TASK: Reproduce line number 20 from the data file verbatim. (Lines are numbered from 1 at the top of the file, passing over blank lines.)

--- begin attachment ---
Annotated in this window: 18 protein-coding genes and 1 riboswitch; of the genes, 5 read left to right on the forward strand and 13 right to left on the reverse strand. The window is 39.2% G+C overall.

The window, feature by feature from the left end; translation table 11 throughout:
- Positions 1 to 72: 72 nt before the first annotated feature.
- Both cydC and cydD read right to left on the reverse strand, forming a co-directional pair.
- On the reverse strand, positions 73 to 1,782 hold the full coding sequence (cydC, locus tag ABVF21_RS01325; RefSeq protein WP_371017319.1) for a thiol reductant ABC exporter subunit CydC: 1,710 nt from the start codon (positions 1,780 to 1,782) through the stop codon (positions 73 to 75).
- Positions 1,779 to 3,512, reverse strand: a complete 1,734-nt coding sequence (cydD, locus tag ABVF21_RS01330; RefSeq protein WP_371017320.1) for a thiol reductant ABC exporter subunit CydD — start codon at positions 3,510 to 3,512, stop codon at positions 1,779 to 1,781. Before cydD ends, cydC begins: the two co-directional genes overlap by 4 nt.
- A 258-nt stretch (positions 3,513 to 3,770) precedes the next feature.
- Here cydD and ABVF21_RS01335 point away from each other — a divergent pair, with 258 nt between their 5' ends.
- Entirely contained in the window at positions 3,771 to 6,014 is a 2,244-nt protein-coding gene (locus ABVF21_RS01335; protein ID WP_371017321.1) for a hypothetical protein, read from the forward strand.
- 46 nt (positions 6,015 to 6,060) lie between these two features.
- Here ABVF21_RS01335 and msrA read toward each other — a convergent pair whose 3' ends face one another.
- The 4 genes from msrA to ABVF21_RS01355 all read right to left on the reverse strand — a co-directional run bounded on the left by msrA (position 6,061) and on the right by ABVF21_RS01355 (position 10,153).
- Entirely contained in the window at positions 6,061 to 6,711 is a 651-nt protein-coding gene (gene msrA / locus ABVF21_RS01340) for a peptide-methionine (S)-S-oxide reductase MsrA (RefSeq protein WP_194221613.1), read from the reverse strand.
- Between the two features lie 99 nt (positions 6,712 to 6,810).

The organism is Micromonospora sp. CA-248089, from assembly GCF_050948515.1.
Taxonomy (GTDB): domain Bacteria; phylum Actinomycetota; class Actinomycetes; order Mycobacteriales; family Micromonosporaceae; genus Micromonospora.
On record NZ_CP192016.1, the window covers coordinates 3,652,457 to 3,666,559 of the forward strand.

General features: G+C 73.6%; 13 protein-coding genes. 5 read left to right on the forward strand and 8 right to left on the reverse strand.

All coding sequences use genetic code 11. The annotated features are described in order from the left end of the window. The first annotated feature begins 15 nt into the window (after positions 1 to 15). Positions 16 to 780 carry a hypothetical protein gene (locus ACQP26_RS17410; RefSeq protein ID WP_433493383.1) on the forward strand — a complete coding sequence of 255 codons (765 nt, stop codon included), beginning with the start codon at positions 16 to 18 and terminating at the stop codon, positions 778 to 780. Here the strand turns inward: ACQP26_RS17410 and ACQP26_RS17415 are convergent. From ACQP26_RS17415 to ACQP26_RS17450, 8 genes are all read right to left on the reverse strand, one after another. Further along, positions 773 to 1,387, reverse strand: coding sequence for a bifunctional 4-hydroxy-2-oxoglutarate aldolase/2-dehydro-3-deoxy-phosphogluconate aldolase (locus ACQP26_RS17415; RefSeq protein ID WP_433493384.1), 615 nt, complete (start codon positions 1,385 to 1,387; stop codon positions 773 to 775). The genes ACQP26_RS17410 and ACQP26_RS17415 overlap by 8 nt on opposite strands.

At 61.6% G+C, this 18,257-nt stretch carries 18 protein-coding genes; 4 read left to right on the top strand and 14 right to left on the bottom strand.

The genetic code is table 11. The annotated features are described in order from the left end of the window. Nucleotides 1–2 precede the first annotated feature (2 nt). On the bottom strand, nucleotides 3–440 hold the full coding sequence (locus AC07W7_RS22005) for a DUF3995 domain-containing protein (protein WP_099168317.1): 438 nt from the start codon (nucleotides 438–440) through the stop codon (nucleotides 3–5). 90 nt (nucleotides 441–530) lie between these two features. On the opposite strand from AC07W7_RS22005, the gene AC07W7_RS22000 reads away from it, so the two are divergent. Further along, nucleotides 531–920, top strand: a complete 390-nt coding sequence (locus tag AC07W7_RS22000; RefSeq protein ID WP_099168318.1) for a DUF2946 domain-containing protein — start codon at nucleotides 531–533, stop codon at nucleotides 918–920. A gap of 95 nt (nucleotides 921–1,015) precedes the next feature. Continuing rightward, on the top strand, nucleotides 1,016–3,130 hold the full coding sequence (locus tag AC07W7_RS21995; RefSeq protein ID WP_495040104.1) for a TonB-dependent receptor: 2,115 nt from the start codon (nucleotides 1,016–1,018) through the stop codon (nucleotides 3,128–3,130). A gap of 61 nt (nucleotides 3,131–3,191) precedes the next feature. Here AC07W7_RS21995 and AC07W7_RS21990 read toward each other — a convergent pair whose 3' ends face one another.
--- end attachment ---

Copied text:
At 61.6% G+C, this 18,257-nt stretch carries 18 protein-coding genes; 4 read left to right on the top strand and 14 right to left on the bottom strand.